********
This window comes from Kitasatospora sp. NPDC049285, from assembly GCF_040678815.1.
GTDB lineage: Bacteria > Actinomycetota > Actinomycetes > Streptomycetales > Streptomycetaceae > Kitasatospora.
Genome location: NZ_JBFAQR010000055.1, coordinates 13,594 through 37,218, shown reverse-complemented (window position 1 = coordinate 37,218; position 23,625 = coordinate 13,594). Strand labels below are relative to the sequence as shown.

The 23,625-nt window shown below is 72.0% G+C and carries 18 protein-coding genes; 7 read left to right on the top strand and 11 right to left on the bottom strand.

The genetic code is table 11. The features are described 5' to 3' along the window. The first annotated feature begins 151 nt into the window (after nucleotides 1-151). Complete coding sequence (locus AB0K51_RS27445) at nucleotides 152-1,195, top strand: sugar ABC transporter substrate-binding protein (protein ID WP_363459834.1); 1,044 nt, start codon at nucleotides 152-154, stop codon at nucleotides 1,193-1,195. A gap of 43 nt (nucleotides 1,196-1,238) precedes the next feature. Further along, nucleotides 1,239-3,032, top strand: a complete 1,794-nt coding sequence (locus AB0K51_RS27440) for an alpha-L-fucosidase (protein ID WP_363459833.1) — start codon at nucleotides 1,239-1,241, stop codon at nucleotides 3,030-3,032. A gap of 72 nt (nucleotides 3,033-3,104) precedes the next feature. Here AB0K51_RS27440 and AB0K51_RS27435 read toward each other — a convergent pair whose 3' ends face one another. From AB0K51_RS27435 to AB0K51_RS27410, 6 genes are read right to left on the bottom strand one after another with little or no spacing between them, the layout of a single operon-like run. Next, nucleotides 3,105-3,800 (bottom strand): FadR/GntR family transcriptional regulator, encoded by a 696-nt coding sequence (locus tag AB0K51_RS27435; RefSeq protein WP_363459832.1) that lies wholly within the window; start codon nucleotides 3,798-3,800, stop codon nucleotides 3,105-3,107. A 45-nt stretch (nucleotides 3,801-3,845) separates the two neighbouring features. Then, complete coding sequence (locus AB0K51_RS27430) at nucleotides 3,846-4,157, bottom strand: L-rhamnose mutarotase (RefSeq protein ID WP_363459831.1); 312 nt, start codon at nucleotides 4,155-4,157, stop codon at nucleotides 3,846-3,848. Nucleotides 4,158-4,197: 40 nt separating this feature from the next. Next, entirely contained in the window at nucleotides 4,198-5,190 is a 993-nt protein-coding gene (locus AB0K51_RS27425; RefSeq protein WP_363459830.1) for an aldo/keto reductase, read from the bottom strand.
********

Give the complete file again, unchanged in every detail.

This window comes from Kitasatospora sp. NPDC049285, from assembly GCF_040678815.1.
GTDB lineage: Bacteria > Actinomycetota > Actinomycetes > Streptomycetales > Streptomycetaceae > Kitasatospora.
Genome location: NZ_JBFAQR010000055.1, coordinates 13,594 through 37,218, shown reverse-complemented (window position 1 = coordinate 37,218; position 23,625 = coordinate 13,594). Strand labels below are relative to the sequence as shown.

The 23,625-nt window shown below is 72.0% G+C and carries 18 protein-coding genes; 7 read left to right on the top strand and 11 right to left on the bottom strand.

The genetic code is table 11. The features are described 5' to 3' along the window. The first annotated feature begins 151 nt into the window (after nucleotides 1-151). Complete coding sequence (locus AB0K51_RS27445) at nucleotides 152-1,195, top strand: sugar ABC transporter substrate-binding protein (protein ID WP_363459834.1); 1,044 nt, start codon at nucleotides 152-154, stop codon at nucleotides 1,193-1,195. A gap of 43 nt (nucleotides 1,196-1,238) precedes the next feature. Further along, nucleotides 1,239-3,032, top strand: a complete 1,794-nt coding sequence (locus AB0K51_RS27440) for an alpha-L-fucosidase (protein ID WP_363459833.1) — start codon at nucleotides 1,239-1,241, stop codon at nucleotides 3,030-3,032. A gap of 72 nt (nucleotides 3,033-3,104) precedes the next feature. Here AB0K51_RS27440 and AB0K51_RS27435 read toward each other — a convergent pair whose 3' ends face one another. From AB0K51_RS27435 to AB0K51_RS27410, 6 genes are read right to left on the bottom strand one after another with little or no spacing between them, the layout of a single operon-like run. Next, nucleotides 3,105-3,800 (bottom strand): FadR/GntR family transcriptional regulator, encoded by a 696-nt coding sequence (locus tag AB0K51_RS27435; RefSeq protein WP_363459832.1) that lies wholly within the window; start codon nucleotides 3,798-3,800, stop codon nucleotides 3,105-3,107. A 45-nt stretch (nucleotides 3,801-3,845) separates the two neighbouring features. Then, complete coding sequence (locus AB0K51_RS27430) at nucleotides 3,846-4,157, bottom strand: L-rhamnose mutarotase (RefSeq protein ID WP_363459831.1); 312 nt, start codon at nucleotides 4,155-4,157, stop codon at nucleotides 3,846-3,848. Nucleotides 4,158-4,197: 40 nt separating this feature from the next. Next, entirely contained in the window at nucleotides 4,198-5,190 is a 993-nt protein-coding gene (locus AB0K51_RS27425; RefSeq protein WP_363459830.1) for an aldo/keto reductase, read from the bottom strand.